California Competes boosts transparency in state incentive programs
(Photo Credit: Frano Folini/Flickr)
Recently, the Jerry Brown administration rolled out its California Competes incentive program, one of three new tools to attract and grow businesses in California. The deadline for businesses to apply for the program is Monday, April 14.
Not only will these tools help business grown in California, but they replace a flawed and often abused program called the State Enterprise Zone.
Why did Jerry Brown get rid of the Enterprise Zone program? Well, it didn’t work. And it was expensive.
In 2009, the nonpartisan Public Policy Institute of California released an influential report comparing areas in California with Enterprise Zones, to areas with similar employment and economic circumstances without Zones. The study found that Enterprise Zones had no overall effect on job growth.
Not only did Enterprise Zones fail to create jobs, they also saddled the State of California with an ever-growing price tag. The California Budget Project showed that Enterprise Zones cost the state $721 million in 2010, and that the costs grew an average of 34 percent each year since the program began. Had Governor Brown not acted, the program was expected to surpass $1 billion in costs by 2016.
In 2013, Brown launched a double-pronged attack on the Enterprise Zone program. The first was a series of new rules, aimed at eliminating abuses in the program like retroactive vouchering. Second, was a legislative proposal to replace the program with a new set of tools to grow and attract businesses.
While serving in the Brown administration for about two years, I was the primary author of the Governor’s Enterprise Zone reform regulations. The new rules were aimed chiefly at eliminating a practice called retroactive vouchering.
The Enterprise Zone program attempted to encourage employment by issuing tax credits to companies that hired employees meeting certain criteria. However, between 20-30 percent of all vouchers applications were made more than two years after an employer’s decision to hire. Companies could receive tax breaks years after a hire had already left their employment. For these sizeable numbers of retroactive applications, the availability of Enterprise Zone credits were not related to decisions to hire.
Facing the elimination of more lucrative and wasteful tax breaks through administrative action, Enterprise Zone supporters were more willing to accept the Governor’s legislative offer (AB 93 and SB 90) to replace the program with economic incentives of equal size, and better calculated to simulate economic growth.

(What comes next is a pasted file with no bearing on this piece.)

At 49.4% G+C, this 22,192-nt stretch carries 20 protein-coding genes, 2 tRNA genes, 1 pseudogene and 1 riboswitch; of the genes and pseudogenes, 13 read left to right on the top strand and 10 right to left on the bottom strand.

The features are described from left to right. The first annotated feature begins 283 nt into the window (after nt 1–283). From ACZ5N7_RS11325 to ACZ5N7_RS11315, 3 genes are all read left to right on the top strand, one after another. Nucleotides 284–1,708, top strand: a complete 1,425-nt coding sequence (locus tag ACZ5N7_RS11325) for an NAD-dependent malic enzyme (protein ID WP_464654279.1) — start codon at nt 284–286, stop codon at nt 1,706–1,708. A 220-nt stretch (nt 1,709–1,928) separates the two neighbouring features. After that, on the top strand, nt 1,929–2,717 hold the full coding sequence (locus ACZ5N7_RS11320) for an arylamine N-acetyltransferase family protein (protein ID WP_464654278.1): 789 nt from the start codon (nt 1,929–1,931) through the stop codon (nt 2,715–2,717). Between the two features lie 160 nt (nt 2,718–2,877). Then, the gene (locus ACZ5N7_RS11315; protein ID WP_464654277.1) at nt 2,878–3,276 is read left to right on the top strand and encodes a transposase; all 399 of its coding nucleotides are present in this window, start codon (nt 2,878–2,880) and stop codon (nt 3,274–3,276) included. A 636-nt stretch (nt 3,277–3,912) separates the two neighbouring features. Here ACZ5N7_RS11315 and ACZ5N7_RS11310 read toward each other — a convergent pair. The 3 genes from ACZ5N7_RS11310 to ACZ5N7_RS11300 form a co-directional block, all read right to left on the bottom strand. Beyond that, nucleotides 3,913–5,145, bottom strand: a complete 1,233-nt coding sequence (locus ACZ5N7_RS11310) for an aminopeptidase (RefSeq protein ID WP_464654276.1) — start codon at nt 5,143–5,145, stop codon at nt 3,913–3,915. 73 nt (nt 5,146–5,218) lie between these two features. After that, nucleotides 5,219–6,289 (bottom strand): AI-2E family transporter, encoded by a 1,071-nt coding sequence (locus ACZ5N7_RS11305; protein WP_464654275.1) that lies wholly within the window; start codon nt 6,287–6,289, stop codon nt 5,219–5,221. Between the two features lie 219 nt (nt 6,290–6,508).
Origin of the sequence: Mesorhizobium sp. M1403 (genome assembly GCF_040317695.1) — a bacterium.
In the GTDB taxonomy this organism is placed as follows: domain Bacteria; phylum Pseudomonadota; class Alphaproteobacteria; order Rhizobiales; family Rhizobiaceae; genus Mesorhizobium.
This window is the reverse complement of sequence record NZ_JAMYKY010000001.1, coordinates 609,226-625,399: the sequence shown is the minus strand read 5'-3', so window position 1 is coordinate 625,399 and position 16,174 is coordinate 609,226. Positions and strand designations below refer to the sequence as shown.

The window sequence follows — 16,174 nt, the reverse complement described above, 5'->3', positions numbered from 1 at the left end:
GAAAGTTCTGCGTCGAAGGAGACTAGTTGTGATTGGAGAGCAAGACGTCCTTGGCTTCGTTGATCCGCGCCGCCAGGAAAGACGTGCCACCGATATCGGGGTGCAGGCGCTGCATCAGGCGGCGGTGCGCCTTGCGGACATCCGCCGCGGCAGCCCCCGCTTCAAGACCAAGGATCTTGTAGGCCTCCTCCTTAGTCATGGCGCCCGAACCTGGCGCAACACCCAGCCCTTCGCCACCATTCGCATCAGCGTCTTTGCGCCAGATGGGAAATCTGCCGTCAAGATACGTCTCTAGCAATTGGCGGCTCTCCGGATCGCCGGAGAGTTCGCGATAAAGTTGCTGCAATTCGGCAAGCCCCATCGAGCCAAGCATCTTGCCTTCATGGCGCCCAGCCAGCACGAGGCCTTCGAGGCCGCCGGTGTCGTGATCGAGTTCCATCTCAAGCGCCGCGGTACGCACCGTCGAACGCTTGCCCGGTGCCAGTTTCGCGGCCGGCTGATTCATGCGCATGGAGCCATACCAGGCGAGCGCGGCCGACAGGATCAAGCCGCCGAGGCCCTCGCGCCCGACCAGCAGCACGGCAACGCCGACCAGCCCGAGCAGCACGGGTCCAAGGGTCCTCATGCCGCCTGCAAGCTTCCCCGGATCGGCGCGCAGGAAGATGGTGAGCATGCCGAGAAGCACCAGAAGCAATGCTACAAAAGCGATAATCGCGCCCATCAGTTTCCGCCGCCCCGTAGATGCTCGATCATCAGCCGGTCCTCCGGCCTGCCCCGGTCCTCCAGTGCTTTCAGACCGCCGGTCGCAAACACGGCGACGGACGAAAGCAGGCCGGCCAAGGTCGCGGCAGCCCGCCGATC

The Governor’s new programs include a state-wide tax exemption for the purchase of manufacturing equipment. Companies don’t have to be located in Enterprise Zones to make use of the benefit.
A retooled hiring credit will persist, but without the abusive ability to file applications retroactively. Credits are now available for hiring into good-paying jobs, and in expanded areas to include those with the highest unemployment and rates of poverty.
Perhaps the most game-changing component of the Governor’s economic development plan is the California Competes fund.
Similar to the Texas Enterprise Fund, California Competes can provide incentive dollars to companies who are considering locating or expanding within the state.
At a recent forum in San Diego hosted by the Governor’s Office of Business Development, administration officials outlined proposed (now final) regulations for the program. Some in attendance expressed concern that the application process would be too burdensome, and require firms to provide too much information about how they would use their public incentives.
Granted, interacting with government programs is often difficult, and the Brown administration has an obligation to ensure the application process is as efficient as possible. However, the idea that applications for public dollars should not be subject to some public scrutiny seems contrary to the goals of effective economic development.
Transparency for California Competes is not intended to be a burden to companies, but rather, to ensure that the applications with the most promise to bring jobs and economic development receive limited incentive awards.
The Texas Enterprise fund lacks similar transparency controls, which generated significant controversy over its use, and which may jeopardize its future.
California’s Enterprise Zones were themselves criticized for failing to disclose which companies benefitted from the program. And when news investigations discovered that strip clubs were able to claim Enterprise Zone credits, the media circus only added ammunition to Governor Brown’s call to eliminate the program.
For California’s economic development incentives to succeed, we need confidence in their administration. The business community, and the public, need to know that incentive awards are based on potential for economic growth for California, not political relationships.
Governor Brown is holding his own administration accountable by building transparency in California Competes. Hopefully this ensures both the success and the duration of California’s business incentives.
Colin Parent is Former Director of External Affairs, CA Dept. of Housing and Community Development.